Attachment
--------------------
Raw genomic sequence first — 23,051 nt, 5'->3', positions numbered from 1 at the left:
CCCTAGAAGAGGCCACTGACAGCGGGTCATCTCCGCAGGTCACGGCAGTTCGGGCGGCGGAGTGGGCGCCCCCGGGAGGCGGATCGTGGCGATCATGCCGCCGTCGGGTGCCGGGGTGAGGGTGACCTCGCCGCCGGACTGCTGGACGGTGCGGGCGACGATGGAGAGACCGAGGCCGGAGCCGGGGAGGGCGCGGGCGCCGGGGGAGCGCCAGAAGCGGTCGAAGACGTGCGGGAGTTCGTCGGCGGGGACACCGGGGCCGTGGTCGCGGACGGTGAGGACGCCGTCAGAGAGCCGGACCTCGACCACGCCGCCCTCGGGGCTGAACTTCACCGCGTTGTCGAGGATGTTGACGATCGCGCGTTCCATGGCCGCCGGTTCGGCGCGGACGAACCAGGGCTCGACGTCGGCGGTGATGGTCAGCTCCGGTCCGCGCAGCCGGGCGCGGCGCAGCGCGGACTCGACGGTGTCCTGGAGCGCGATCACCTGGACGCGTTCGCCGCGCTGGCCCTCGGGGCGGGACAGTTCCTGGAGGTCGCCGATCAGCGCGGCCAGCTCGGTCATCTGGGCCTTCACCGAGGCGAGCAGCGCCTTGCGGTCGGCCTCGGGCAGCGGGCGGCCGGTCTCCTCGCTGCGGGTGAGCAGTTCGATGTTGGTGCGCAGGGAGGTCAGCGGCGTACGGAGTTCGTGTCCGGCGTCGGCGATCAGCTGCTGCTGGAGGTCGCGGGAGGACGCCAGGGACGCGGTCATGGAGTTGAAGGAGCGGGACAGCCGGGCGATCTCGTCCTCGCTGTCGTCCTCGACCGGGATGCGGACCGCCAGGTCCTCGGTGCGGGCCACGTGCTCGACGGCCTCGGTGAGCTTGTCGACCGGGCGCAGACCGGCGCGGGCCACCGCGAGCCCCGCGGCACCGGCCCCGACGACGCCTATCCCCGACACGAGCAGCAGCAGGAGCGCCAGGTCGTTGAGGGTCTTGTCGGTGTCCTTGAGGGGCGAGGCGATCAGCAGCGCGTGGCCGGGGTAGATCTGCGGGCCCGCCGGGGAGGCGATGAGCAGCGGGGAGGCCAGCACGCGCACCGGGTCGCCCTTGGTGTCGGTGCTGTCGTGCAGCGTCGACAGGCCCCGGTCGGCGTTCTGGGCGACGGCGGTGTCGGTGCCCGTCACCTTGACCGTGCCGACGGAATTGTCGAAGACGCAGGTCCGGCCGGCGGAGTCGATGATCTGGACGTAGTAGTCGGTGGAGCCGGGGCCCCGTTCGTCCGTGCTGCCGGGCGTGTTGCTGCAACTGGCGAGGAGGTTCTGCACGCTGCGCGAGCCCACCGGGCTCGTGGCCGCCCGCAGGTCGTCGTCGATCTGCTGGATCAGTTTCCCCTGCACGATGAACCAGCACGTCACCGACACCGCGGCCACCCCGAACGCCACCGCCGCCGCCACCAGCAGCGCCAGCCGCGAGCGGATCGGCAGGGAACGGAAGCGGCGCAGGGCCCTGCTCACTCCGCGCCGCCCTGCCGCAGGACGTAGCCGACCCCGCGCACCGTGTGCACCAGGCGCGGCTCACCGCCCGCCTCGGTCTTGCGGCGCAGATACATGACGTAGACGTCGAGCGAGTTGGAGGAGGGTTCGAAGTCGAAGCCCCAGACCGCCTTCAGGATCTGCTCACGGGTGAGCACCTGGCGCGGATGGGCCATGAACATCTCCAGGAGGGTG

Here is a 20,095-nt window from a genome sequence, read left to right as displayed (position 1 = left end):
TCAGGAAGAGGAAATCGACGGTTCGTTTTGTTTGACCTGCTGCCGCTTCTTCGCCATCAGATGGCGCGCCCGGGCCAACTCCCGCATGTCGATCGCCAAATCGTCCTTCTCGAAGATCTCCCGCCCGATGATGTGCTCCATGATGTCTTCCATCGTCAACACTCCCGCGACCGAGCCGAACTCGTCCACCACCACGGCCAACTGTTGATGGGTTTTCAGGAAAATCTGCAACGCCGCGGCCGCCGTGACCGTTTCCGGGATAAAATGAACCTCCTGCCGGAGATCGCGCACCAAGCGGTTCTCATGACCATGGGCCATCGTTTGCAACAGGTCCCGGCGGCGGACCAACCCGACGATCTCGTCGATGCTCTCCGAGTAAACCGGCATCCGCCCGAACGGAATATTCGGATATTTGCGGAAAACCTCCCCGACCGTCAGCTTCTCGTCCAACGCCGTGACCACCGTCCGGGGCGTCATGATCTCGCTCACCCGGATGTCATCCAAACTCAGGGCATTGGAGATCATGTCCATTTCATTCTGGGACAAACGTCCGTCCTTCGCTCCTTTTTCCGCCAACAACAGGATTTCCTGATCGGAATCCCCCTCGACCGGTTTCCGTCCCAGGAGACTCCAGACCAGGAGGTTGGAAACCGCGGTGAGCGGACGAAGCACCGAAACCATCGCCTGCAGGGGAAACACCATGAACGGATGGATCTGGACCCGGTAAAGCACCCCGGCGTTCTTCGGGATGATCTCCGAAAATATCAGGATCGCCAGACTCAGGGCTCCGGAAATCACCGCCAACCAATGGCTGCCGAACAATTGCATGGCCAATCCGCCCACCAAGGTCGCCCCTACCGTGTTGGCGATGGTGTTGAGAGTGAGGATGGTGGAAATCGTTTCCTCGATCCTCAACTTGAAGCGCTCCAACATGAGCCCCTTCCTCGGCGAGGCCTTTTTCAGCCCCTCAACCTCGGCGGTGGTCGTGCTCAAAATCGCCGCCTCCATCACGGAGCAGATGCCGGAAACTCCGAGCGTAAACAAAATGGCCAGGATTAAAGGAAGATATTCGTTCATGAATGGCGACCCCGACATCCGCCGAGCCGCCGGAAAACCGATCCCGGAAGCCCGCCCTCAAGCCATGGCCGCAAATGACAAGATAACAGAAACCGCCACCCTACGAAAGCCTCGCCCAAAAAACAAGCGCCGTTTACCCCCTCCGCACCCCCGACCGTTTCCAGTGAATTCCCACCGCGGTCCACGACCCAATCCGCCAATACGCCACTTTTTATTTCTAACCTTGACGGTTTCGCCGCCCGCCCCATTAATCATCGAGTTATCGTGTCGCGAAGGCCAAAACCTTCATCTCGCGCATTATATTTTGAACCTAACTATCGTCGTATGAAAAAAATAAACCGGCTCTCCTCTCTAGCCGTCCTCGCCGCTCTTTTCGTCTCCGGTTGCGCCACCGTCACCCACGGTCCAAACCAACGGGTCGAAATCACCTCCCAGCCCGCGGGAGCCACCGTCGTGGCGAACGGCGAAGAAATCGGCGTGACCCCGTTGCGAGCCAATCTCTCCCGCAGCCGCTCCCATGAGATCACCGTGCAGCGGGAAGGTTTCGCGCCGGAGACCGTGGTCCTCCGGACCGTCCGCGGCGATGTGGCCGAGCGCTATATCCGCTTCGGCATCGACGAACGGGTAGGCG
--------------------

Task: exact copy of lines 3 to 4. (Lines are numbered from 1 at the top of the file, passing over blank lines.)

Here is a 20,095-nt window from a genome sequence, read left to right as displayed (position 1 = left end):
TCAGGAAGAGGAAATCGACGGTTCGTTTTGTTTGACCTGCTGCCGCTTCTTCGCCATCAGATGGCGCGCCCGGGCCAACTCCCGCATGTCGATCGCCAAATCGTCCTTCTCGAAGATCTCCCGCCCGATGATGTGCTCCATGATGTCTTCCATCGTCAACACTCCCGCGACCGAGCCGAACTCGTCCACCACCACGGCCAACTGTTGATGGGTTTTCAGGAAAATCTGCAACGCCGCGGCCGCCGTGACCGTTTCCGGGATAAAATGAACCTCCTGCCGGAGATCGCGCACCAAGCGGTTCTCATGACCATGGGCCATCGTTTGCAACAGGTCCCGGCGGCGGACCAACCCGACGATCTCGTCGATGCTCTCCGAGTAAACCGGCATCCGCCCGAACGGAATATTCGGATATTTGCGGAAAACCTCCCCGACCGTCAGCTTCTCGTCCAACGCCGTGACCACCGTCCGGGGCGTCATGATCTCGCTCACCCGGATGTCATCCAAACTCAGGGCATTGGAGATCATGTCCATTTCATTCTGGGACAAACGTCCGTCCTTCGCTCCTTTTTCCGCCAACAACAGGATTTCCTGATCGGAATCCCCCTCGACCGGTTTCCGTCCCAGGAGACTCCAGACCAGGAGGTTGGAAACCGCGGTGAGCGGACGAAGCACCGAAACCATCGCCTGCAGGGGAAACACCATGAACGGATGGATCTGGACCCGGTAAAGCACCCCGGCGTTCTTCGGGATGATCTCCGAAAATATCAGGATCGCCAGACTCAGGGCTCCGGAAATCACCGCCAACCAATGGCTGCCGAACAATTGCATGGCCAATCCGCCCACCAAGGTCGCCCCTACCGTGTTGGCGATGGTGTTGAGAGTGAGGATGGTGGAAATCGTTTCCTCGATCCTCAACTTGAAGCGCTCCAACATGAGCCCCTTCCTCGGCGAGGCCTTTTTCAGCCCCTCAACCTCGGCGGTGGTCGTGCTCAAAATCGCCGCCTCCATCACGGAGCAGATGCCGGAAACTCCGAGCGTAAACAAAATGGCCAGGATTAAAGGAAGATATTCGTTCATGAATGGCGACCCCGACATCCGCCGAGCCGCCGGAAAACCGATCCCGGAAGCCCGCCCTCAAGCCATGGCCGCAAATGACAAGATAACAGAAACCGCCACCCTACGAAAGCCTCGCCCAAAAAACAAGCGCCGTTTACCCCCTCCGCACCCCCGACCGTTTCCAGTGAATTCCCACCGCGGTCCACGACCCAATCCGCCAATACGCCACTTTTTATTTCTAACCTTGACGGTTTCGCCGCCCGCCCCATTAATCATCGAGTTATCGTGTCGCGAAGGCCAAAACCTTCATCTCGCGCATTATATTTTGAACCTAACTATCGTCGTATGAAAAAAATAAACCGGCTCTCCTCTCTAGCCGTCCTCGCCGCTCTTTTCGTCTCCGGTTGCGCCACCGTCACCCACGGTCCAAACCAACGGGTCGAAATCACCTCCCAGCCCGCGGGAGCCACCGTCGTGGCGAACGGCGAAGAAATCGGCGTGACCCCGTTGCGAGCCAATCTCTCCCGCAGCCGCTCCCATGAGATCACCGTGCAGCGGGAAGGTTTCGCGCCGGAGACCGTGGTCCTCCGGACCGTCCGCGGCGATGTGGCCGAGCGCTATATCCGCTTCGGCATCGACGAACGGGTAGGCG